Greetings from picturesque Helsinki where the 2010 CARO workshop (Computer Anti-virus Research Organisation) is being held. This year the focus is on the the scale of the malware problem, a problem all anti-virus vendors have no choice but to deal with.
The keynote speaker was veteran anti-virus expert Dr Alan Solomon (famous, of course, for Dr Solomon's Anti-Virus Toolkit before his company was ultimately acquired in the late 1990s by McAfee). A couple of the guys who work at Sophos used to work for Alan back then, including SophosLabs director Mark Harris and Graham Cluley (Graham wrote about some of his experiences working for Alan over on his blog)
CARO workshop is attended predominantly by anti-virus vendors (with ponytails it seems, only Alan Solomon was wearing a Santa Claus hat) and others involved in the computer security world so it is only fitting that the presentations today have revolved around practical issues such as sample sharing and other volume-related topics.
So there have been several graphs showing exponential sample growth and data explaining that anti-virus will be dead by 2012. Yikes! It sounds like it's game over.
Well, not quite. Fortunately Roel Schouwenberg from Kaspersky Labs had the sensible hat on. Focusing on detecting executables, which, although they are by far the most common threat we see, is not the only (or best) way to protect users. The executable is normally the last link in the chain but there are normally multiple other opportunities to block the threat.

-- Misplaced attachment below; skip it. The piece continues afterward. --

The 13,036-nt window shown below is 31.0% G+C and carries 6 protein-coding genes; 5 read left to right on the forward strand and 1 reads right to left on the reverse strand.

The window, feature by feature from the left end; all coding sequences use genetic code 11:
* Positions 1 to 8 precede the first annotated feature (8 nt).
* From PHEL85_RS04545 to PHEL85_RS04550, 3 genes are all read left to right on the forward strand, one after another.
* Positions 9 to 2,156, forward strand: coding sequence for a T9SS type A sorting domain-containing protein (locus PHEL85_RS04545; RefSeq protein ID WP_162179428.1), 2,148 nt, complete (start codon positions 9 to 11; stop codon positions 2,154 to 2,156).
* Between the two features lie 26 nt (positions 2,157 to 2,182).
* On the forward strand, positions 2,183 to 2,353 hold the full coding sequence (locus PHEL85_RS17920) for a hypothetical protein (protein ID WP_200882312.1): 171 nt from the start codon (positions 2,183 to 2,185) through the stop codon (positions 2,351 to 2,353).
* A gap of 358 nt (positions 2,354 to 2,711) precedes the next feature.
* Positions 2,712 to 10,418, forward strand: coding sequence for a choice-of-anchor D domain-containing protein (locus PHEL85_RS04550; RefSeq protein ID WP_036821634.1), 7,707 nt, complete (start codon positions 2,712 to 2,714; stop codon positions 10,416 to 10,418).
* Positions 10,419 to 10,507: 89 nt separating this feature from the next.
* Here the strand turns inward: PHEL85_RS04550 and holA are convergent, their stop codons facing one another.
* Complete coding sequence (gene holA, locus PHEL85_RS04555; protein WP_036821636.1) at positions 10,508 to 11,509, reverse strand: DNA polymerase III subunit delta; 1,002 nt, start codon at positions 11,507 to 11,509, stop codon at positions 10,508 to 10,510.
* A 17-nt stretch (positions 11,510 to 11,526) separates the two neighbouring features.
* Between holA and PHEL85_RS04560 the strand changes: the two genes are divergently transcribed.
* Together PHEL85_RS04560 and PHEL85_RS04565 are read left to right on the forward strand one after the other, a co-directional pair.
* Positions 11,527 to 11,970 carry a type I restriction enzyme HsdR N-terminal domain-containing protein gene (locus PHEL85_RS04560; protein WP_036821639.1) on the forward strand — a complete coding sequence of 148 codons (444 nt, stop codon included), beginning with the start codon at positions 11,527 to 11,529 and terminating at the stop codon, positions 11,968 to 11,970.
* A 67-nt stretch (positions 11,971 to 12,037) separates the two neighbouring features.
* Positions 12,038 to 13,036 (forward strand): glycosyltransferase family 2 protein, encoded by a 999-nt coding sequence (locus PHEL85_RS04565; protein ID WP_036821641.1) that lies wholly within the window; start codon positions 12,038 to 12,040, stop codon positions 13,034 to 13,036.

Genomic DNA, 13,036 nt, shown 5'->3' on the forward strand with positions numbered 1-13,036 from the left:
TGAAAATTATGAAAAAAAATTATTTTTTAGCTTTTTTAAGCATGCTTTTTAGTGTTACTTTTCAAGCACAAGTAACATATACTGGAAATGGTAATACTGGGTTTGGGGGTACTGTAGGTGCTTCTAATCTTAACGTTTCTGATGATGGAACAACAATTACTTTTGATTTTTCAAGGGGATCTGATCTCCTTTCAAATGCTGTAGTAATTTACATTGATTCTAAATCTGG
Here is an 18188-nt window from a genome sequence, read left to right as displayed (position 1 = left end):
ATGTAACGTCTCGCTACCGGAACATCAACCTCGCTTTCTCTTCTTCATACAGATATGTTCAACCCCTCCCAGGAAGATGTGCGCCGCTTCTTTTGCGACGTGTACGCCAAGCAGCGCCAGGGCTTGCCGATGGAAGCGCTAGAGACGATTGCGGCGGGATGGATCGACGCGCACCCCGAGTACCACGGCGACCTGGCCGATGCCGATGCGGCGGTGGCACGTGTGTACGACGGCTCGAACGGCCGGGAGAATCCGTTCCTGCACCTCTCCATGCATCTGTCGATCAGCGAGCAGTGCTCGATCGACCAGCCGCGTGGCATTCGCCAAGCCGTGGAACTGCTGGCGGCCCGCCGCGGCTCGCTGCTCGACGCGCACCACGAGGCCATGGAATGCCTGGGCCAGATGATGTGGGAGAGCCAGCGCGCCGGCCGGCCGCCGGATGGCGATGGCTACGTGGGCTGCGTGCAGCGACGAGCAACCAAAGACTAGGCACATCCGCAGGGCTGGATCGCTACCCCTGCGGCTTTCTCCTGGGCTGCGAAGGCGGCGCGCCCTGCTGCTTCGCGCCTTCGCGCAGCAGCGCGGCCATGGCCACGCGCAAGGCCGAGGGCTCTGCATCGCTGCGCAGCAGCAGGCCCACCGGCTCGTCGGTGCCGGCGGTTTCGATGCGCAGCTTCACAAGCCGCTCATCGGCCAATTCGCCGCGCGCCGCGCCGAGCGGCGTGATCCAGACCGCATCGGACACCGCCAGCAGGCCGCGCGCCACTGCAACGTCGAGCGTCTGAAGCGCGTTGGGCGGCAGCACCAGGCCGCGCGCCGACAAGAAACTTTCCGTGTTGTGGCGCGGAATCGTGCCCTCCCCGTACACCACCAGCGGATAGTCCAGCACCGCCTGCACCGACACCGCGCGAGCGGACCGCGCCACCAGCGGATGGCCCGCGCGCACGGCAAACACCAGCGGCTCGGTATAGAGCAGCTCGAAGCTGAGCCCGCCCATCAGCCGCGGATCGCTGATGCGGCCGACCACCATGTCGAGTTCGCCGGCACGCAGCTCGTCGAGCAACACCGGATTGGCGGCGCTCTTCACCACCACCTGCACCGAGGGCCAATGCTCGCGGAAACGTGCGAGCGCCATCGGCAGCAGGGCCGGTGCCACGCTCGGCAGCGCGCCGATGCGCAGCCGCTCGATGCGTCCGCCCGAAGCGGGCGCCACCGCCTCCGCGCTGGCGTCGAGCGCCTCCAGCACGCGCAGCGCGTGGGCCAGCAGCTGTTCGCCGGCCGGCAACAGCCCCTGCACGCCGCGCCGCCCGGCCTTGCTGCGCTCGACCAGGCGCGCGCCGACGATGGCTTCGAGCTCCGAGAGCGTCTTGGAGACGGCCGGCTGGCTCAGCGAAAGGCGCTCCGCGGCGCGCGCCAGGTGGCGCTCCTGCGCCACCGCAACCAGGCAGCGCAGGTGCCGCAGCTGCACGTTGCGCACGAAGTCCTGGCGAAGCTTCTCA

For example, if you block your users from going to a dodgy domain, you don't need to worry about any malicious executables hosted there. This is something we've been doing for a while at Sophos.
From a researcher's point of view there was an excellent talk by Microsoft's Tim Ebringer. He has developed a system which allows their analysts to search for binary strings. When they receive a new sample they extract a few key bytes and can pull down similar files in less than a second.
Whilst certain members of the AV community really couldn't see the point, trust me, it is cool and something front-line analysts will use daily. We've got something similar at Sophos but we might just need to borrow an element or two from "Bindex".
Hopefully the talks tomorrow are as interesting as they were today.